Mechano-Genomics Group

Our research group is interested in understanding the mechano-genomics of cellular ageing and how ageing cells and ageing related disease cells, such as cancer and fibrotic cells, can be reprogrammed and rejuvenated by mechanotransduction. Towards this, we also develop novel imaging-AI based mechano-genomic biomarkers as fingerprints for cells health and disease.

MGG research summary

Recent studies have highlighted that cellular ageing is accompanied with the loss of mechanical integrity of cells, which may result in a progressive decline of cellular organelle functions as well as loss of tissue integrity and onset of various diseases including cancer, fibrosis, and neurodegeneration. A major challenge going forward is to understand the underlying mechanisms of cellular ageing and develop robust methods to rejuvenate ageing cells. In recent years our group has made significant contributions towards an in-depth understanding of the mechano-genomic mechanisms underlying the coupling between the extra-cellular matrix, 3D chromatin organization, and gene expression that is critical to understand cellular ageing, develop methods to rejuvenate ageing cells and implement imaging-AI based chromatin biomarkers for cell-fate decisions. Our results also provide novel avenues to explore the mechano-genomic coupling between cellular ageing, reprogramming and cancer within the tissue microenvironment. Pursuing these avenues has been our priority in research, education, and technology and knowledge transfer.

Our group’s research program is highly interdisciplinary and uses advanced light microscopy, microfabrication, functional genomics, theoretical modeling, and machine learning methods. Importantly, our research program has also drawn in domain experts in mechanobiology, genomics, bioengineering, theoretical physics, computer science and clinicians. Building on our current strengths, our ongoing and future research is focused on three major themes:

Clinical trials: On the medical side, in collaboration with the Center for Proton Therapy at PSI, we have started a clinical trial to analyze if our imaging-AI based chromatin biomarkers of peripheral mononuclear blood cells, obtained from liquid biopsies, could help determine the efficacy and toxicity of proton radiation therapy for treating various cancers in human patients. In addition, together with the local Health Center in Brugg, Switzerland, we have started a clinical trial to assess if our chromatin biomarkers could provide robust methods for early cancer diagnostics. We plan to expand on these ongoing successful clinical trials in future.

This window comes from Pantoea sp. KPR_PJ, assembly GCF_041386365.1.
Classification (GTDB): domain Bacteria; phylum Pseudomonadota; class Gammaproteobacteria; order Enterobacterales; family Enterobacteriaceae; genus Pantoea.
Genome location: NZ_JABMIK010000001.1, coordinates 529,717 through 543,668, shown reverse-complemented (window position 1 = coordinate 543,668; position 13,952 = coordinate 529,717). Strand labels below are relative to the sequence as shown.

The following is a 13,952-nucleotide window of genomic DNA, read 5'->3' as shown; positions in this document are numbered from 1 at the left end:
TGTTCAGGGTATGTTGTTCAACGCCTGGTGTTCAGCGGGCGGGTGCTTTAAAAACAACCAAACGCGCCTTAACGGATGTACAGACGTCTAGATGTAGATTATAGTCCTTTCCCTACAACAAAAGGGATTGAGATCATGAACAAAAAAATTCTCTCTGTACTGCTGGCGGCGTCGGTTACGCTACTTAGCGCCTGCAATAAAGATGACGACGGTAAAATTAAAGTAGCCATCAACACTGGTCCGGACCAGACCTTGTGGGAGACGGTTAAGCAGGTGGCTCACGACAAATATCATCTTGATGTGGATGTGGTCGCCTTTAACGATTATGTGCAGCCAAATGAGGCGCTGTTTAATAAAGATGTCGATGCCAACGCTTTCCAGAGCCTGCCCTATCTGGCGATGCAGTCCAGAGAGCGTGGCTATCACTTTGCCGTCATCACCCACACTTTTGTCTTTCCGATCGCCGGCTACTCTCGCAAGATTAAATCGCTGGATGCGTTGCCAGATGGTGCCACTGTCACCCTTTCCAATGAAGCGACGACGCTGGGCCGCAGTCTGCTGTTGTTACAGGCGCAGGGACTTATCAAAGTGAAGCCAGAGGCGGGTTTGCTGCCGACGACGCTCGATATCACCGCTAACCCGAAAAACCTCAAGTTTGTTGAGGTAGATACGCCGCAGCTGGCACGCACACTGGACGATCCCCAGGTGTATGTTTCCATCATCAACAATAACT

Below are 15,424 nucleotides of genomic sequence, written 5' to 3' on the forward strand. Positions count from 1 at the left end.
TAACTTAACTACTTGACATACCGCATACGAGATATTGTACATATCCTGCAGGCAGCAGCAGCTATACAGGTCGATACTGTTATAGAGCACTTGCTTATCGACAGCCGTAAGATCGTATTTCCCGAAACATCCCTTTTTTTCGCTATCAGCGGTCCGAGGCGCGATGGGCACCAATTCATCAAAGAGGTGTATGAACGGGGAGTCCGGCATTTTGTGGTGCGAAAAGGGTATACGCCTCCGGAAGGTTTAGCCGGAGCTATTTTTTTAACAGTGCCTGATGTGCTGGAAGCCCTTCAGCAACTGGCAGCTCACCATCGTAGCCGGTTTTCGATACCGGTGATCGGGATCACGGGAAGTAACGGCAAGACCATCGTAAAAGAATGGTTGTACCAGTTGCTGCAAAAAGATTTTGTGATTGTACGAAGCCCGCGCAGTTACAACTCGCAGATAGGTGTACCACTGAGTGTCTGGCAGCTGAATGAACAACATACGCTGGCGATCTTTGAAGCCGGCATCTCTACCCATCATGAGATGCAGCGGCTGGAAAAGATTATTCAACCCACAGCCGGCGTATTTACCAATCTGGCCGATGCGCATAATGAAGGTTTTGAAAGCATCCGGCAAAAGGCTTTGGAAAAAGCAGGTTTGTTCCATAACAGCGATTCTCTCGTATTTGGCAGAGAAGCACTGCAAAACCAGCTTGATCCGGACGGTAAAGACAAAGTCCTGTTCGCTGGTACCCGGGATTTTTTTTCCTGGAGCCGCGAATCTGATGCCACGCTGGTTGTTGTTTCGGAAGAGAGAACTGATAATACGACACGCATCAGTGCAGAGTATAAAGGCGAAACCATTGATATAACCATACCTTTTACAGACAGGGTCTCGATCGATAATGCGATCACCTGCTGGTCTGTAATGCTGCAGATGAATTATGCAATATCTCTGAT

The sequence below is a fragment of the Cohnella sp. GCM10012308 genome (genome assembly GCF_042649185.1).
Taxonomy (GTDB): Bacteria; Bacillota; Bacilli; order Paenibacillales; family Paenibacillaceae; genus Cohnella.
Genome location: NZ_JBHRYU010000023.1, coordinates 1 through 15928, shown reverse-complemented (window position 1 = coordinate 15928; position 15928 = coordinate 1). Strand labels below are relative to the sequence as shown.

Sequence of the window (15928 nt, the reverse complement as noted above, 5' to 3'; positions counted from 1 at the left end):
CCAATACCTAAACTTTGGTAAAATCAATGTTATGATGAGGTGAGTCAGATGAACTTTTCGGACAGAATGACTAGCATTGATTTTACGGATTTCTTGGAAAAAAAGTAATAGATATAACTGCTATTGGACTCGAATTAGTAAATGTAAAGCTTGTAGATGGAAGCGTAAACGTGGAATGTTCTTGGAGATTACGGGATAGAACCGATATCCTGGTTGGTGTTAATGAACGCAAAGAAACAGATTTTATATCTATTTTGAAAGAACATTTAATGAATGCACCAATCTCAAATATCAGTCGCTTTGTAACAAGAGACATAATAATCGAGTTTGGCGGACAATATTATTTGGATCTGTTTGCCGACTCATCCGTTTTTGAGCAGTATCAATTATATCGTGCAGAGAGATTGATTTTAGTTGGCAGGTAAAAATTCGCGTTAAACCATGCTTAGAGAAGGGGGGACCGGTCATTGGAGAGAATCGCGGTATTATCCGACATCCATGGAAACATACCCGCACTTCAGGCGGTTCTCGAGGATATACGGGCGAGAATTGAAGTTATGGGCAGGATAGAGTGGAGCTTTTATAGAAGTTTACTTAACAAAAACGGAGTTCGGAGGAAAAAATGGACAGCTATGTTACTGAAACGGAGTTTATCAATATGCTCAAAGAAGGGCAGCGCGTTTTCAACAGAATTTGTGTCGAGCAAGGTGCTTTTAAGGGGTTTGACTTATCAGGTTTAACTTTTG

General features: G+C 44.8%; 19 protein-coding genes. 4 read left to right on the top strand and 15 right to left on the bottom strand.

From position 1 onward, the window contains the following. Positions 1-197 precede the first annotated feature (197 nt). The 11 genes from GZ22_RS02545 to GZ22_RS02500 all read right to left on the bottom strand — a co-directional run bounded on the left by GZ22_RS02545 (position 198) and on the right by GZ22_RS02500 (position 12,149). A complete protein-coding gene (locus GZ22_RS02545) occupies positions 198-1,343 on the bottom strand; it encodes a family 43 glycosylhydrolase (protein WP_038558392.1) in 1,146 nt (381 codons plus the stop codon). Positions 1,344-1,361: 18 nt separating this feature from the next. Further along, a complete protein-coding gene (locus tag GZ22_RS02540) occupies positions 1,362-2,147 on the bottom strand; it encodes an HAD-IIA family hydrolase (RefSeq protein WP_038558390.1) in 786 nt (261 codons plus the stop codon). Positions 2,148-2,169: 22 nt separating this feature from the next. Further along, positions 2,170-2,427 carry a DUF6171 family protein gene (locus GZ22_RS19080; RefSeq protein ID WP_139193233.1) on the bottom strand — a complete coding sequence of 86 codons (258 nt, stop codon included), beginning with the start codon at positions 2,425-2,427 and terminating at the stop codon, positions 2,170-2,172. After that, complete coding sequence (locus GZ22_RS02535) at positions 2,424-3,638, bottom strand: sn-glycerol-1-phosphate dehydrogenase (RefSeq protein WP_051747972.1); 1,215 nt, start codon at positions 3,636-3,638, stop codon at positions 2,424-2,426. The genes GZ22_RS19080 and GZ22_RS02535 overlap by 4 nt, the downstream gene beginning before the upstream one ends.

Chromatin Imaging Atlas of Blood Cells in Human Cancers - A Public Health Project. We propose to develop a comprehensive chromatin imaging atlas of peripheral blood mononuclear cells (PBMCs) in aging related human diseases. We will use light microscopy combined with AI methods to characterize the subtle alterations in chromatin structure associated with different aging related diseases. Such an imaging atlas will provide new avenues for early diagnostics and tracking of therapeutic interventions.

Technology transfer: Our research program on mechano-genomics has also resulted in the founding of a company “FOCAL Biosciences” together with Apollo Ventures and PSI/ETH Zurich. The goal of this company is to identify lead compounds for cellular reprogramming in the context of ageing related diseases. FOCAL Biosciences aims to use our group’s knowhow to develop a drug discovery platform using themechano-genomic principles underlying fibroblast cell-state transitions and the imaging-AI based chromatin biomarkers”.


Mechano-Genomics Seminar Series

From September 2020 to April 2024 we were running the "Mechano-Genomics Seminar Series"  on Zoom, to highlight the latest developments in this emerging area.

EMBO Workshop on Nuclear Mechano-Genomics

In collaboration with Marco Foiani (IFOM - The FIRC Institute of Molecular Oncology, IT) and Caroline Uhler ( Massachusetts Institute of Technology, US), G.V. Shivashankar was organizing the 2024 EMBO workshop on Nuclear Mechanogenomics,

Open positions

In our projects, we have multiple openings for PhD students and postdoctoral fellows with a strong background in molecular and cell biology, genomics, bioengineering, advanced light microscopy/image analysis and computational biology. 



Philipp Berger is a Cell Biologist specializing on receptor mediated cell signaling mechanisms. Outside of his main research program, he is initiating collaborations with the Mechano-Genomics Group to develop multi-color labelling strategies for Nuclear Mechanotransduction.